For years dieters have been trying to avoid fat, and low-fat products have been promoted as the healthier option. But there is now a great deal of publicity around sugar and its toxic effects on our health, including claims that it is the 'new tobacco'. The sweet white stuff is being blamed for the obesity epidemic and with it diseases such as diabetes and heart disease. So what is the evidence behind the hype, and what should we as health professionals be advising patients?
More people than ever are making trips overseas. Many of us have long-term conditions that we manage with lifestyle choices and medication or medical devices. You may have high blood pressure, angina, a previous heart attack, heart failure or another heart condition. This leaflet will help remind you of some of the advice given to you in a pre-travel consultation with your practice nurse or travel nurse.
The World Health Organization has recommended that everyone should be eating more foods that contain potassium, and we routinely measure this electrolyte as part of the standard U&Es blood test. But why is potassium important for our health, and why do we need to worry if a patient's levels are too high or too low?
The NHS Health Check offers 15 million people aged 40-74 years in England an assessment of cardiovascular risk, together with preventive interventions, once every five years. The programme has aroused some controversy, but there is an urgent need to take action now to reduce preventable, premature death and disability caused by vascular disease.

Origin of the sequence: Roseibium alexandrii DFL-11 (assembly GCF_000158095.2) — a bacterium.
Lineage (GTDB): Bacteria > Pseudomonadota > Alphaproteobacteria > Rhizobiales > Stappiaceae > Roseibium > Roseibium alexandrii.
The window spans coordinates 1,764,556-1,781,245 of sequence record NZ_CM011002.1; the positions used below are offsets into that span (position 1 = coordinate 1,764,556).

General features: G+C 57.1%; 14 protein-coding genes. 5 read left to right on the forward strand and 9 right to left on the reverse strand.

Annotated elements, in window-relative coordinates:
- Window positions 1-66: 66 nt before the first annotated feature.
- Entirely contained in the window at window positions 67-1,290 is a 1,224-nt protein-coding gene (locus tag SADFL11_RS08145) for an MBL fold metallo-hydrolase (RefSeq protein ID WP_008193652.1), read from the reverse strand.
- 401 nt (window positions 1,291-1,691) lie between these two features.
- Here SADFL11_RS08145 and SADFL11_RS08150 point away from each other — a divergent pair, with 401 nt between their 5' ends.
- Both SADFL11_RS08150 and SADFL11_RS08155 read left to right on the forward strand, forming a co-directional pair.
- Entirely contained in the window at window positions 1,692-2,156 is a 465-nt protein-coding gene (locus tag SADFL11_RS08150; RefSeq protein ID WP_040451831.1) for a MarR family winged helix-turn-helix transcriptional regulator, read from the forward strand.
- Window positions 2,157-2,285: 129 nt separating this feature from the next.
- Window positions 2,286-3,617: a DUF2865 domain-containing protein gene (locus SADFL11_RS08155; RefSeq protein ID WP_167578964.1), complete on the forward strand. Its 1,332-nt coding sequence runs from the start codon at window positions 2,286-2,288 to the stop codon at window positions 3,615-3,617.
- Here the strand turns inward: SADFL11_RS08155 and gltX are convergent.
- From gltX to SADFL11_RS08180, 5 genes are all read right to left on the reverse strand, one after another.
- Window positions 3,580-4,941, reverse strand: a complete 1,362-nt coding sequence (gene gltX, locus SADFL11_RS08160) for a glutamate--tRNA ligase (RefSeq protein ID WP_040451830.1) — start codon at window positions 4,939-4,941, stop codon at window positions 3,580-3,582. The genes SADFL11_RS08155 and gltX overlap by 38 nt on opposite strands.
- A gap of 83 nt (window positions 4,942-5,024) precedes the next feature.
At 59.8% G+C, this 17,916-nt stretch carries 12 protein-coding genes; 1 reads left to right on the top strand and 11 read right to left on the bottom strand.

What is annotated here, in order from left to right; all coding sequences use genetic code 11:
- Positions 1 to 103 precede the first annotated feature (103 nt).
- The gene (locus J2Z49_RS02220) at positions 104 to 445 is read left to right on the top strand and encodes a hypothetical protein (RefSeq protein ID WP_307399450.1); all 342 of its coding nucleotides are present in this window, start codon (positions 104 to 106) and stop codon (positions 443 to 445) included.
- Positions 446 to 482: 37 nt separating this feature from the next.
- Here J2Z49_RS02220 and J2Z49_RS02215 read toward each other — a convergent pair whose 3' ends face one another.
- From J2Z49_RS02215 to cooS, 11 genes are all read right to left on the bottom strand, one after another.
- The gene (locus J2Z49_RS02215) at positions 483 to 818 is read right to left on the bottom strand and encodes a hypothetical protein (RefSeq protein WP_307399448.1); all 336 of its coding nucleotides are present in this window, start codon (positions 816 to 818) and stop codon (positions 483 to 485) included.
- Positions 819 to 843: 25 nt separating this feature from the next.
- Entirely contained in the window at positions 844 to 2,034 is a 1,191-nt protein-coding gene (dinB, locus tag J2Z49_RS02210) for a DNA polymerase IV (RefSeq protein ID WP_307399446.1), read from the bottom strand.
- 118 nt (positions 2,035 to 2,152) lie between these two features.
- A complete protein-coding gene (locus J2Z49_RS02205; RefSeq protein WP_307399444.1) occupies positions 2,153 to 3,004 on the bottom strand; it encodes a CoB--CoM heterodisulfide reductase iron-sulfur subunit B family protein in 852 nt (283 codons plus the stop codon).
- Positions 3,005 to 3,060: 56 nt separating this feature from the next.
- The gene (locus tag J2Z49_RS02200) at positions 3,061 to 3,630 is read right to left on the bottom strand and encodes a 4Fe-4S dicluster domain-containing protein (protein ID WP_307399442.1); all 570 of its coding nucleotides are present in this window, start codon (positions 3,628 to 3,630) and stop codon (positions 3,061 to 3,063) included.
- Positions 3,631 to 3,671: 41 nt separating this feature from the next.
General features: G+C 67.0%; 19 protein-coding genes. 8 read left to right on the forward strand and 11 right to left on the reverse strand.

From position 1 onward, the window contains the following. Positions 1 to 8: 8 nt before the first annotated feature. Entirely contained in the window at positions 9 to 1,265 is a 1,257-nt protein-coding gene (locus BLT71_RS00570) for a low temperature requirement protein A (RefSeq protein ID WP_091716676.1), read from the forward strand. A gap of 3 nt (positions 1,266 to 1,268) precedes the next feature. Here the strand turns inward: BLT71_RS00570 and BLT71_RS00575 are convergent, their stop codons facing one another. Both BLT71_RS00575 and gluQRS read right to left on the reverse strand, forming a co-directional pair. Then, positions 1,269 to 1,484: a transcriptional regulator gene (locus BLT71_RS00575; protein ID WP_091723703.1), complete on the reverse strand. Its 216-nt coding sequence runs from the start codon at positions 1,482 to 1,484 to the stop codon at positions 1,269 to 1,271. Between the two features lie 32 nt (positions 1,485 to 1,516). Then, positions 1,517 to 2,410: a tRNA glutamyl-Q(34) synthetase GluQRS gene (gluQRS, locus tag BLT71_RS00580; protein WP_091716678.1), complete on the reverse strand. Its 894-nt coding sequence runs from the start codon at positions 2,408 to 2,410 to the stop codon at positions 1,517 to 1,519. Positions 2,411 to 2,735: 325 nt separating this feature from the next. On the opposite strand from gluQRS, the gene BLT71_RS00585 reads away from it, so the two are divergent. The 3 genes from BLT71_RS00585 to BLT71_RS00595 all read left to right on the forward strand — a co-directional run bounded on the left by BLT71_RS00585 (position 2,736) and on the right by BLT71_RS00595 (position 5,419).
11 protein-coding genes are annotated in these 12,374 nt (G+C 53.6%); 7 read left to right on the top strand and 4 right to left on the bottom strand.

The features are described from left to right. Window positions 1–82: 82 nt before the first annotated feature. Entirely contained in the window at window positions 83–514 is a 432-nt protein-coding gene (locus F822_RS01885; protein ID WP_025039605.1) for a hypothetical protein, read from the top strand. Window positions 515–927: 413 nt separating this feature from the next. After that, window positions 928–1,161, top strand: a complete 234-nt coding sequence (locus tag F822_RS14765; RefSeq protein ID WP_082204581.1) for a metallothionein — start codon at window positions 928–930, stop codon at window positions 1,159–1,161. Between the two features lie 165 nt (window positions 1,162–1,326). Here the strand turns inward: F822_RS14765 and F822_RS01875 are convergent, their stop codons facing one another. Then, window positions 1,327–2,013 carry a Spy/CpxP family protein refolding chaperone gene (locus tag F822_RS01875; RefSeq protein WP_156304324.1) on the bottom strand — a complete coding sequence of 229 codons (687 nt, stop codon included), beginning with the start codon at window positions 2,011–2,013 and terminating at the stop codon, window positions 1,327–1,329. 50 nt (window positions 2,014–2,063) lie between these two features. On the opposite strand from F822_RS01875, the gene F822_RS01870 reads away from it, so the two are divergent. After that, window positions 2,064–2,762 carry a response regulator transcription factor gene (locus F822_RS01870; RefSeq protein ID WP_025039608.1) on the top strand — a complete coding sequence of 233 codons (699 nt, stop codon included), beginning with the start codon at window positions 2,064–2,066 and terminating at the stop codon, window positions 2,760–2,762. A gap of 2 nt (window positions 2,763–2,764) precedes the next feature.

The long-awaited Joint British Societies' consensus recommendations for the prevention of cardiovascular disease (JBS3) were issued at the end of March.
Warfarin is highly effective in preventing strokes in people with atrial fibrillation (AF), but has its limitations. Only half of patients who could benefit actually receive warfarin, resulting in an estimated 7000 avoidable strokes each year.
Erectile dysfunction (ED) is three to four times more common in men with diabetes, and 20% have the condition at diagnosis. ED is a marker for heart disease, and men themselves value the opportunity to discuss their sexual problems with a health professional. The annual diabetes review offers the opportunity to identify and treat these men. Some practice nurses may find this task daunting, but treatment of ED can help to improve a man's wellbeing and reduce his cardiovascular risk.
Compared with the rest of the population, people with long-term conditions—especially cardiovascular disease, diabetes, chronic obstructive pulmonary disease (COPD) and musculoskeletal disorders—have two to three times the risk of experiencing a mental health problem. In this article we will consider how these issues affect long-term conditions, how we can assess their impact and how we can improve the psychological wellbeing of these patients.